Method with too many parameters<!-- --> | <!-- -->Patrick Desjardins Blog
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Method with too many parameters

Posted on: August 7, 2012

I see often this kind of problem in development. It's ain't about C# or any other languages but often people add parameters on the fly without getting the situation a little bit more in perspective. This is often the case when someone start working in someone else code; which often all the time in development.

Let start with this example:

1public void MyUserReport(List<User> users){}

This method goal is to display the list of the users that we have. Later, a modification will be made to highlight a specific user. This is why the method signature will change to:

1public void MyUserReport(IEnumerable<User> users, int userToHighlightId){}

The problem is that we also want to be able display the rating of this highlighted user but not the other one.

1public void MyUserReport(IEnumerable<User> users, int userToHighlightId, int ratingScore){}

And so on. Every new request of feature add a new parameters to the method. This shouldn't because it will drive the code to have monstrous method with huge parameter count. Also, every parameters will require to have their validation rule. For example, can we put a ratingScore under 0? This is why instead of passing primitive we should pass business logic objet. Instead of using userToHighlightId to the method and its score, we should pass a User object.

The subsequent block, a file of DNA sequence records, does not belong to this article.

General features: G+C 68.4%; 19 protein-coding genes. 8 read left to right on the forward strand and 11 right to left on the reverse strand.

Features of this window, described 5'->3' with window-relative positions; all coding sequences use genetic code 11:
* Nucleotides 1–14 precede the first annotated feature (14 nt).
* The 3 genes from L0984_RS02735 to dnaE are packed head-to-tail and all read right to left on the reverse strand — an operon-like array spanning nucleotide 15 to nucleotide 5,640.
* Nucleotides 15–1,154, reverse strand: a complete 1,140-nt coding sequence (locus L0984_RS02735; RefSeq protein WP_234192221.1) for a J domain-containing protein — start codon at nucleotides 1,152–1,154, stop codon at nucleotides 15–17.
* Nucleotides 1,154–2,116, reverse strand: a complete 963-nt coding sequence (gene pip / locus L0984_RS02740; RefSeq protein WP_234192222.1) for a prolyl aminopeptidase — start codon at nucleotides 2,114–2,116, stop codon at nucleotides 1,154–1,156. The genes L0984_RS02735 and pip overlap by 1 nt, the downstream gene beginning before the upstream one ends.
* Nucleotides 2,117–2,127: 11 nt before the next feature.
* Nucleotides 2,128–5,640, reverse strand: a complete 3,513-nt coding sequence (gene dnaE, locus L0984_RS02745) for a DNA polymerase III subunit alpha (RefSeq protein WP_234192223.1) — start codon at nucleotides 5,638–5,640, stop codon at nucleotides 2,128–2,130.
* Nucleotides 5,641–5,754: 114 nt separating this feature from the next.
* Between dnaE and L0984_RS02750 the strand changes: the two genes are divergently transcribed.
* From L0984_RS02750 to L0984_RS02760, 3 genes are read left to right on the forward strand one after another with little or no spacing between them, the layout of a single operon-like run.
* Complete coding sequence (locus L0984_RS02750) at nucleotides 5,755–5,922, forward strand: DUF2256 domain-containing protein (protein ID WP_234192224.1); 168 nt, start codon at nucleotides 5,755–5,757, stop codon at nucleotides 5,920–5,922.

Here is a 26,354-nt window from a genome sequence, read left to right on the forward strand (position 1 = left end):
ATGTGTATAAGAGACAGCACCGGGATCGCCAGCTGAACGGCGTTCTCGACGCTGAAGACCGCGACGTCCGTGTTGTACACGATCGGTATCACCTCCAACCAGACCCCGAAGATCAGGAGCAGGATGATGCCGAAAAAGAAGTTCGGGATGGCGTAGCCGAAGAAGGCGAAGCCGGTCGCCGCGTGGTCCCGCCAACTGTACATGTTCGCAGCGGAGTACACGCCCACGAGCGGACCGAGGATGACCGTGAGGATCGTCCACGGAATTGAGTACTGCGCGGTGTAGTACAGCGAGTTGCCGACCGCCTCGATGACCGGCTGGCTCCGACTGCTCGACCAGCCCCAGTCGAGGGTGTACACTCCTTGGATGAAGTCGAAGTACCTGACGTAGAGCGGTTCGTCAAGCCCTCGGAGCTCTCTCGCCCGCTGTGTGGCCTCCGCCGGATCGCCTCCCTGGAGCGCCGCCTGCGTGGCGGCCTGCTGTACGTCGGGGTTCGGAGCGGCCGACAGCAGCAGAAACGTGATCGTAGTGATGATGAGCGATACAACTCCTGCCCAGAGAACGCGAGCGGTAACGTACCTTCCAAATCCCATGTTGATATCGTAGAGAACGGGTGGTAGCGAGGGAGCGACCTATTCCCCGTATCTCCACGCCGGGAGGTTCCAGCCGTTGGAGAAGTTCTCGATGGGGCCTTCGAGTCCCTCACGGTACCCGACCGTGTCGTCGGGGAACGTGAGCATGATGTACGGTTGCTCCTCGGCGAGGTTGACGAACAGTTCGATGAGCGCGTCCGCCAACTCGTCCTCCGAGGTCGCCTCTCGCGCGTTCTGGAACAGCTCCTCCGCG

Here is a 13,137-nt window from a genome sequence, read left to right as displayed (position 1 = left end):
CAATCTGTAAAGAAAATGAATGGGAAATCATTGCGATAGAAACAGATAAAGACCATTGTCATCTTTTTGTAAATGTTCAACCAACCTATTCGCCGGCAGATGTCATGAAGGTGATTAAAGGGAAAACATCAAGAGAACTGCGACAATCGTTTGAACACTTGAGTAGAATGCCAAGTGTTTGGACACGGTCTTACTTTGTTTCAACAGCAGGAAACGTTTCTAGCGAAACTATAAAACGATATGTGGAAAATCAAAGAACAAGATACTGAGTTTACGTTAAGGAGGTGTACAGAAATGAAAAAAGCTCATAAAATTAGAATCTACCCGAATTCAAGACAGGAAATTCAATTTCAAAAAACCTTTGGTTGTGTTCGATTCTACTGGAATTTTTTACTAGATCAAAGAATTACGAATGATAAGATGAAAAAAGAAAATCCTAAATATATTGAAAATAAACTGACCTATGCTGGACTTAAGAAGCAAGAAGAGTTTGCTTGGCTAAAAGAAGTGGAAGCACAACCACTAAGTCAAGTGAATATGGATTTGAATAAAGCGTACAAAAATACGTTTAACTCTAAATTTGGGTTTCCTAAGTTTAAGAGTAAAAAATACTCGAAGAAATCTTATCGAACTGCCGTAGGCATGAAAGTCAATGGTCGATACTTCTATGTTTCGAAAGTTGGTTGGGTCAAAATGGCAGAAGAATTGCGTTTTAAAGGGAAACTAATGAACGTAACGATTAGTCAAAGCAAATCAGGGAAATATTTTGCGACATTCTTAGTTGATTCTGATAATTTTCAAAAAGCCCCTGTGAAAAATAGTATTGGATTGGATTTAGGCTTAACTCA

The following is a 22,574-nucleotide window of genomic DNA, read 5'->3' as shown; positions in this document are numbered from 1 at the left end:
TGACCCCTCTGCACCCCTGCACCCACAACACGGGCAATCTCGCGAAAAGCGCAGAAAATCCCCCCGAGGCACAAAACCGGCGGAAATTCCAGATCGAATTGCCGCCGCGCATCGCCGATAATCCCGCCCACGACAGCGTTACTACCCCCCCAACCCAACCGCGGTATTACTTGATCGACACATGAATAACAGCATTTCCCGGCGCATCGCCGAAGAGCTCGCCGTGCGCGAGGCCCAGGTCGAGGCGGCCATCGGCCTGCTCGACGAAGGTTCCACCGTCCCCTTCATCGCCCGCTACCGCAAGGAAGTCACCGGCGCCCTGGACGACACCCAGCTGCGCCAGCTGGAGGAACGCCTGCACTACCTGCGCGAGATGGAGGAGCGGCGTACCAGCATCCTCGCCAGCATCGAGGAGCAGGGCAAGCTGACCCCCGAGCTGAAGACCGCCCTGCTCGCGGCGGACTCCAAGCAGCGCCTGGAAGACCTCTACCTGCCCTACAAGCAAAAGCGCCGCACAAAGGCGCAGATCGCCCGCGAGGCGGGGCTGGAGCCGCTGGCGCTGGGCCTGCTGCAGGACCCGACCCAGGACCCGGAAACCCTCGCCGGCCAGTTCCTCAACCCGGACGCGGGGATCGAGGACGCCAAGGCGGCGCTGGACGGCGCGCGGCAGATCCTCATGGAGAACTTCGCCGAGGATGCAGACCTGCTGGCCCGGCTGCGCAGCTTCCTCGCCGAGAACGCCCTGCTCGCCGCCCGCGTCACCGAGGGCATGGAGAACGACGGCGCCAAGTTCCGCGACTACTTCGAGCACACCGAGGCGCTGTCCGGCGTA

1public void MyUserReport(IEnumerable<User> users, User userToHighlightId){}

Not only it makes the method shorter, but it gives us the leverage to reuse the validation that is already done by the User model class. The rating, if located in the User class, will already been validated by itself and inside the Report method we won't have to do any validation. Not only it's better because we do not have to have external validation logic but it also the place to validate : inside the model. Cohesion is kept for User and the report class and the maintenability is increased. Furthermore, unit testing the user logic is only at one place and the report can mock the User for its own test (if required).

This situation occur often, and shouldn't. This happen also at the client side with Javascript. The same refactoring is possible by simply encapsulate the data into class and to use the class instead of primitive.